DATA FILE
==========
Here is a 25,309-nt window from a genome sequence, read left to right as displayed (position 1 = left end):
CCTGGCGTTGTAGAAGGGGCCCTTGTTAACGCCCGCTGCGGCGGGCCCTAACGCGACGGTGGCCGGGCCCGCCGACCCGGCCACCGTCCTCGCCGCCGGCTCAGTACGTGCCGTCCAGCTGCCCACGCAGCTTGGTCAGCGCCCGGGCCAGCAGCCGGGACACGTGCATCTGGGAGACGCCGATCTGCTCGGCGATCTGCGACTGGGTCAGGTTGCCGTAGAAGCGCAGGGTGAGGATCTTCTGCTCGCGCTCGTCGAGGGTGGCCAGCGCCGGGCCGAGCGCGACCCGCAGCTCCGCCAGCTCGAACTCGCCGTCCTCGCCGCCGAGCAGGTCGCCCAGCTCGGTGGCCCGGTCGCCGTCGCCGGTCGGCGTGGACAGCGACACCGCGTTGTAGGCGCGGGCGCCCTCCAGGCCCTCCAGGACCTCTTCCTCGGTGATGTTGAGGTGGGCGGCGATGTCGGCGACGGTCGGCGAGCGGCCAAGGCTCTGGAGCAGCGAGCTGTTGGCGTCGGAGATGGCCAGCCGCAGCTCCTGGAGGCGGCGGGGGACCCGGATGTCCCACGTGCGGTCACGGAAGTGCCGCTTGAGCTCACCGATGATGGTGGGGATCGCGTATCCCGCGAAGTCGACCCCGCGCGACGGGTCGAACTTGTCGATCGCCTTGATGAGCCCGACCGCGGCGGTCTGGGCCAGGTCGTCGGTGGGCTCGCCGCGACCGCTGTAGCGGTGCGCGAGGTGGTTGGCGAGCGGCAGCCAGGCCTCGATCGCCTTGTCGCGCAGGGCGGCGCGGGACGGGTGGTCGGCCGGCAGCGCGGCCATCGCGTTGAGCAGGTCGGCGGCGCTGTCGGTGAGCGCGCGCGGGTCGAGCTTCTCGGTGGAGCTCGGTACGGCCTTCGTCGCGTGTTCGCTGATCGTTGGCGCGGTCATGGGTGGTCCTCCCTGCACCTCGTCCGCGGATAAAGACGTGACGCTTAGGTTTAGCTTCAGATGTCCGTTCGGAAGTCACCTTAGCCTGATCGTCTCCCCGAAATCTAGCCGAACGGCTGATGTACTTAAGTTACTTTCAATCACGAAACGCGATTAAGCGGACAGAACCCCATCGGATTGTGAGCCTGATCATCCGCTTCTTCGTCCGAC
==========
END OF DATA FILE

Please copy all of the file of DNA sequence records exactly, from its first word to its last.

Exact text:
Here is a 25,309-nt window from a genome sequence, read left to right as displayed (position 1 = left end):
CCTGGCGTTGTAGAAGGGGCCCTTGTTAACGCCCGCTGCGGCGGGCCCTAACGCGACGGTGGCCGGGCCCGCCGACCCGGCCACCGTCCTCGCCGCCGGCTCAGTACGTGCCGTCCAGCTGCCCACGCAGCTTGGTCAGCGCCCGGGCCAGCAGCCGGGACACGTGCATCTGGGAGACGCCGATCTGCTCGGCGATCTGCGACTGGGTCAGGTTGCCGTAGAAGCGCAGGGTGAGGATCTTCTGCTCGCGCTCGTCGAGGGTGGCCAGCGCCGGGCCGAGCGCGACCCGCAGCTCCGCCAGCTCGAACTCGCCGTCCTCGCCGCCGAGCAGGTCGCCCAGCTCGGTGGCCCGGTCGCCGTCGCCGGTCGGCGTGGACAGCGACACCGCGTTGTAGGCGCGGGCGCCCTCCAGGCCCTCCAGGACCTCTTCCTCGGTGATGTTGAGGTGGGCGGCGATGTCGGCGACGGTCGGCGAGCGGCCAAGGCTCTGGAGCAGCGAGCTGTTGGCGTCGGAGATGGCCAGCCGCAGCTCCTGGAGGCGGCGGGGGACCCGGATGTCCCACGTGCGGTCACGGAAGTGCCGCTTGAGCTCACCGATGATGGTGGGGATCGCGTATCCCGCGAAGTCGACCCCGCGCGACGGGTCGAACTTGTCGATCGCCTTGATGAGCCCGACCGCGGCGGTCTGGGCCAGGTCGTCGGTGGGCTCGCCGCGACCGCTGTAGCGGTGCGCGAGGTGGTTGGCGAGCGGCAGCCAGGCCTCGATCGCCTTGTCGCGCAGGGCGGCGCGGGACGGGTGGTCGGCCGGCAGCGCGGCCATCGCGTTGAGCAGGTCGGCGGCGCTGTCGGTGAGCGCGCGCGGGTCGAGCTTCTCGGTGGAGCTCGGTACGGCCTTCGTCGCGTGTTCGCTGATCGTTGGCGCGGTCATGGGTGGTCCTCCCTGCACCTCGTCCGCGGATAAAGACGTGACGCTTAGGTTTAGCTTCAGATGTCCGTTCGGAAGTCACCTTAGCCTGATCGTCTCCCCGAAATCTAGCCGAACGGCTGATGTACTTAAGTTACTTTCAATCACGAAACGCGATTAAGCGGACAGAACCCCATCGGATTGTGAGCCTGATCATCCGCTTCTTCGTCCGAC